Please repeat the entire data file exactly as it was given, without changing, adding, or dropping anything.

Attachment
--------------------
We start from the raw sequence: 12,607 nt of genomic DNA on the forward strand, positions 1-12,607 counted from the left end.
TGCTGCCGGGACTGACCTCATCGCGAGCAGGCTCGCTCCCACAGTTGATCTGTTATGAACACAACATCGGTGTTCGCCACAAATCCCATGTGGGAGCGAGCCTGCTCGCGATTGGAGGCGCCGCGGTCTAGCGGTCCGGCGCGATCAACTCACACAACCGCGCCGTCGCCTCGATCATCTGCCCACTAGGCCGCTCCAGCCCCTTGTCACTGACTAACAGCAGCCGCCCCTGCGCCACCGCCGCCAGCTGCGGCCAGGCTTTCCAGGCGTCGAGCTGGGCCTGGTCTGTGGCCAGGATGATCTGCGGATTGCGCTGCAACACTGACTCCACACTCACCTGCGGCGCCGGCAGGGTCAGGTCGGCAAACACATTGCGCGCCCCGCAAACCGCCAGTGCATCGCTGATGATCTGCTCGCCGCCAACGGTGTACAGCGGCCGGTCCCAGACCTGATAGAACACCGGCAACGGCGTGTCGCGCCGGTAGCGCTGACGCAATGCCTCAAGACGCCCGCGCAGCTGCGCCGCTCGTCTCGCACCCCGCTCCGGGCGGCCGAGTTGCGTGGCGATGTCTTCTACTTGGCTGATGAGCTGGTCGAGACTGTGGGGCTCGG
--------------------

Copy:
We start from the raw sequence: 12,607 nt of genomic DNA on the forward strand, positions 1-12,607 counted from the left end.
TGCTGCCGGGACTGACCTCATCGCGAGCAGGCTCGCTCCCACAGTTGATCTGTTATGAACACAACATCGGTGTTCGCCACAAATCCCATGTGGGAGCGAGCCTGCTCGCGATTGGAGGCGCCGCGGTCTAGCGGTCCGGCGCGATCAACTCACACAACCGCGCCGTCGCCTCGATCATCTGCCCACTAGGCCGCTCCAGCCCCTTGTCACTGACTAACAGCAGCCGCCCCTGCGCCACCGCCGCCAGCTGCGGCCAGGCTTTCCAGGCGTCGAGCTGGGCCTGGTCTGTGGCCAGGATGATCTGCGGATTGCGCTGCAACACTGACTCCACACTCACCTGCGGCGCCGGCAGGGTCAGGTCGGCAAACACATTGCGCGCCCCGCAAACCGCCAGTGCATCGCTGATGATCTGCTCGCCGCCAACGGTGTACAGCGGCCGGTCCCAGACCTGATAGAACACCGGCAACGGCGTGTCGCGCCGGTAGCGCTGACGCAATGCCTCAAGACGCCCGCGCAGCTGCGCCGCTCGTCTCGCACCCCGCTCCGGGCGGCCGAGTTGCGTGGCGATGTCTTCTACTTGGCTGATGAGCTGGTCGAGACTGTGGGGCTCGG